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September 21, 2013

Mumford & Sons demonstrate growth in return to KC

Something verging on the magical occurred Friday at Cricket Wireless Amphitheater. Mumford & Sons, a band that seemed like a contrived novelty during a histrionic appearance at the RecordBar three years ago, was nothing short of majestic in its headlining concert at the outdoor venue in Bonner Springs.

Something verging on the magical occurred Friday at Cricket Wireless Amphitheater. Mumford & Sons, a band that seemed like a contrived novelty during a histrionic appearance at the RecordBar three years ago, was nothing short of majestic in its headlining concert at the outdoor venue in Bonner Springs.

The British folk ensemble became one of the world's most popular bands soon after its blustery Kansas City debut in 2010. Its quick ascent was as unlikely as it was undeserved. Friday's sparkling outing showcased the band's rapid improvement. The capacity audience of about 18,000 witnessed a significantly superior show than the 250 people who squeezed into the RecordBar experienced in 2010.

The four members of Mumford & Sons have honed their skills as musicians and have learned valuable lessons about pleasing their audience. In a counterintuitive twist, the band's music and showmanship translate better in a large-scale setting than in a small tavern. The antics of front man Marcus Mumford can appear overbearingly grandiose from a distance of 10 feet but his theatricality is sublime when viewed from 100 yards away.

With just two albums to its credit — Mumford noted that "we've got to write some more songs"— the two-hour performance held the potential to seem routine. Yet with fresh arrangements and inspired playing, the band never sounded weary. A supplemental violinist and cellist contributed to an enchantingly delicate version of "For Those Below." A three-piece horn section gave other selections additional heft.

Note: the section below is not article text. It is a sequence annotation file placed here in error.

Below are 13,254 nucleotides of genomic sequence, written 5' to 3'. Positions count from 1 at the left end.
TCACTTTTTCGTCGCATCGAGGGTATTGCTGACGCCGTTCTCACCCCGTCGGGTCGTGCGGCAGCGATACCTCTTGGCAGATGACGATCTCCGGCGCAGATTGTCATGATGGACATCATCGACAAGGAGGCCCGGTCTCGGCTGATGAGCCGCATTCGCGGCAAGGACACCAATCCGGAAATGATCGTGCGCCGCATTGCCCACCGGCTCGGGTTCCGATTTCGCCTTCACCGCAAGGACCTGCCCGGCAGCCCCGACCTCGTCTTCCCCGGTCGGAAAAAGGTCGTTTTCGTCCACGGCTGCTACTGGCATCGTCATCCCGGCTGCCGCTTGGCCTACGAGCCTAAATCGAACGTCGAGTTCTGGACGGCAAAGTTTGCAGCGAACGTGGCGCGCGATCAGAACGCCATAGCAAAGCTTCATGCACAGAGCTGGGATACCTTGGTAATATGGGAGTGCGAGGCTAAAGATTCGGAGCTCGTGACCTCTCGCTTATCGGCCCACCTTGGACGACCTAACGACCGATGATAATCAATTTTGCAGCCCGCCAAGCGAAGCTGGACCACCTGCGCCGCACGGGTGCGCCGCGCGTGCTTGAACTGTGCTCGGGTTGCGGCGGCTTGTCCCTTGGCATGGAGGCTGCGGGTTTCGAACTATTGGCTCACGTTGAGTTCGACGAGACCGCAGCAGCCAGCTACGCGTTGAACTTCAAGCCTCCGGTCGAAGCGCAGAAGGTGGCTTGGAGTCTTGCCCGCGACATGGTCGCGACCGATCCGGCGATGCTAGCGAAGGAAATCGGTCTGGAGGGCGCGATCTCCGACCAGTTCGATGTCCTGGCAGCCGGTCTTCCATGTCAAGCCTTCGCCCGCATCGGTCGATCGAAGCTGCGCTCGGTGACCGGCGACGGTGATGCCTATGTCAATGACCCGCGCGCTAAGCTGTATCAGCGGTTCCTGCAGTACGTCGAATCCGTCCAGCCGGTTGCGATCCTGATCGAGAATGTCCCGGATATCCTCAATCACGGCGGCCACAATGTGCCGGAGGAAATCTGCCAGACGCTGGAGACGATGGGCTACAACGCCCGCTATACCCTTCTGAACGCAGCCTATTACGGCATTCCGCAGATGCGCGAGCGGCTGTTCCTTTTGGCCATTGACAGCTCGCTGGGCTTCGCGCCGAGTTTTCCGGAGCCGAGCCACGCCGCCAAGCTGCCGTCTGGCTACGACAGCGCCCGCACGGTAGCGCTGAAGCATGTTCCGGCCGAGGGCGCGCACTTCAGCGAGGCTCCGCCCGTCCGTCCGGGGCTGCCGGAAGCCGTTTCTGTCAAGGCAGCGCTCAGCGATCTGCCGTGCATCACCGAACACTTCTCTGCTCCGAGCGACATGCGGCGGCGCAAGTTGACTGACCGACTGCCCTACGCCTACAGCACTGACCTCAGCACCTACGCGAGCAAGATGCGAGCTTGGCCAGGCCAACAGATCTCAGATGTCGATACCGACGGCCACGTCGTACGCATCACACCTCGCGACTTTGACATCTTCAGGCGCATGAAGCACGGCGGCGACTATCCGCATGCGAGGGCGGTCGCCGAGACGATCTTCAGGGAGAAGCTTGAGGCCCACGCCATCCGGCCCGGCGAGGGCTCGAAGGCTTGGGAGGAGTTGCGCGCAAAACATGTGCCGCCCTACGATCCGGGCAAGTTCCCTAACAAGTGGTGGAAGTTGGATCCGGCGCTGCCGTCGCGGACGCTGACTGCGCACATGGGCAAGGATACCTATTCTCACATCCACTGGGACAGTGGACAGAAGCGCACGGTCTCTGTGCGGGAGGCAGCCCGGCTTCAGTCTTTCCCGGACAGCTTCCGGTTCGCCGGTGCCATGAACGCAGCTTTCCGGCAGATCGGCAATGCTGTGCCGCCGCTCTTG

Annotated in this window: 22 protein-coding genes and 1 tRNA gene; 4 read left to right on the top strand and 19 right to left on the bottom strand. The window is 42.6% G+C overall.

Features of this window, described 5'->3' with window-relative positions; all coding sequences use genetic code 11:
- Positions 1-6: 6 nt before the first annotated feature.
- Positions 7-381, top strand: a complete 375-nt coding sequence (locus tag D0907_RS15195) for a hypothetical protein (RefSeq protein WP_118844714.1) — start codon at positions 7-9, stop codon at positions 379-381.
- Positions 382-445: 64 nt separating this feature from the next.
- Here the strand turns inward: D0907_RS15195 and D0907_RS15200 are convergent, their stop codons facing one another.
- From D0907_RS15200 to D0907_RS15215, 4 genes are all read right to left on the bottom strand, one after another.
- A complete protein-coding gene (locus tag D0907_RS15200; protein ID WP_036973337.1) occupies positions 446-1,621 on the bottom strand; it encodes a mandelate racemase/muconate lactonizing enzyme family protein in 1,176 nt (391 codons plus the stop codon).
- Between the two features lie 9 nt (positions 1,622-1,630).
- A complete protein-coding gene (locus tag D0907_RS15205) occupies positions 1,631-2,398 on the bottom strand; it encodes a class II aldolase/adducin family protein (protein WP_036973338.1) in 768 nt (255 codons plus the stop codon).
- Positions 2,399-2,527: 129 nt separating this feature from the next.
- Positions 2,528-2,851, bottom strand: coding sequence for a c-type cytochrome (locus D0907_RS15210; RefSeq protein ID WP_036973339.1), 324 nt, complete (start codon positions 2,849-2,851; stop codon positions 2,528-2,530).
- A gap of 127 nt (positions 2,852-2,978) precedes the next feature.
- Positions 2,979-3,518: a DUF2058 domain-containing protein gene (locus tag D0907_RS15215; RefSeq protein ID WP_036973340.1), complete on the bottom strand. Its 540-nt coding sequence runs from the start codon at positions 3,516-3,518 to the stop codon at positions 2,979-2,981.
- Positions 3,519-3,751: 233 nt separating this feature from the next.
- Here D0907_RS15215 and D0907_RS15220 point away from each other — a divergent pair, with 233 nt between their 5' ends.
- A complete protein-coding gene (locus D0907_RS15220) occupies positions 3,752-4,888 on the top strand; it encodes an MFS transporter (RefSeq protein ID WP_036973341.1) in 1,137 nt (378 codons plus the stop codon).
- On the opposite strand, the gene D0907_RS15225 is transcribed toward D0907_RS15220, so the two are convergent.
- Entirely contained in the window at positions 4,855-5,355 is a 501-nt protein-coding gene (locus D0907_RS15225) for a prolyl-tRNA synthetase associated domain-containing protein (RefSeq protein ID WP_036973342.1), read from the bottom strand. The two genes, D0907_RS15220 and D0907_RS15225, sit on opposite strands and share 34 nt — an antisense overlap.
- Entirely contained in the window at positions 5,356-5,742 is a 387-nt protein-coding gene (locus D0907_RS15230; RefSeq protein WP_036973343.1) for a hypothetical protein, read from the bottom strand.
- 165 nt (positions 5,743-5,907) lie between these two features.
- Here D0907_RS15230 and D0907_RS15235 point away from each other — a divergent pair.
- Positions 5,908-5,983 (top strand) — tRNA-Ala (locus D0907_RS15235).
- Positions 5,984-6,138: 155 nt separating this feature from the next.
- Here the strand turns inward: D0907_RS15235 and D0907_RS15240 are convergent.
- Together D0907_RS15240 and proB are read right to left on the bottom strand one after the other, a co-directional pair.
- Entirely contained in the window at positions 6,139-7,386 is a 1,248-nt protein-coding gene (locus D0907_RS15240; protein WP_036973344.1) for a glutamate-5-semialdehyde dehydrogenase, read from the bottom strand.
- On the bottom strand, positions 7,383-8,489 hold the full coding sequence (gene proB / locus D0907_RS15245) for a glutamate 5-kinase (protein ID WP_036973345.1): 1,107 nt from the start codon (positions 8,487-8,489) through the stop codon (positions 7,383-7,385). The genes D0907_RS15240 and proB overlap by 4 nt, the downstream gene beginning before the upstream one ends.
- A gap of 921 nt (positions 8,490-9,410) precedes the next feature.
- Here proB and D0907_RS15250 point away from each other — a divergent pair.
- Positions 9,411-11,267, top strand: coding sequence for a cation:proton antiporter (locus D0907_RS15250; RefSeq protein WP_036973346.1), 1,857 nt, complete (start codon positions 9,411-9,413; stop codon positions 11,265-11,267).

The audience jubilantly greeted the opening strains of the hits "Little Lion Man" and "I Will Wait," but Mumford & Sons demonstrated its artistic development to best effect on "Lover of the Light." The melodrama and inflated air of self-importance that occasionally bedevil the band were replaced with effective dynamics and meaningful interaction with the audience. The quartet gathered around a microphone for rapturous versions of "Reminder" and "Timshel" that showcased its gorgeous harmony singing.

The members of the two fine opening acts- Mystery Jets and Johnny Flynn & the Sussex Wit- joined Mumford & Sons for an endearingly scruffy version of Bruce Springsteen's "Atlantic City." Flynn noted during his set that the concert — originally scheduled for June but delayed after Mumford & Sons bassist Ted Dwane underwent emergency surgery to remove a blot clot on his brain — was the final date of the headliner's extensive tour.

"This is end of school for these guys," Flynn said. "They're never touring (again)."

Flynn was joking, but the idea is almost too painful to contemplate. Friday's powerful performance indicated that Mumford & Sons is only now beginning to come into its own.

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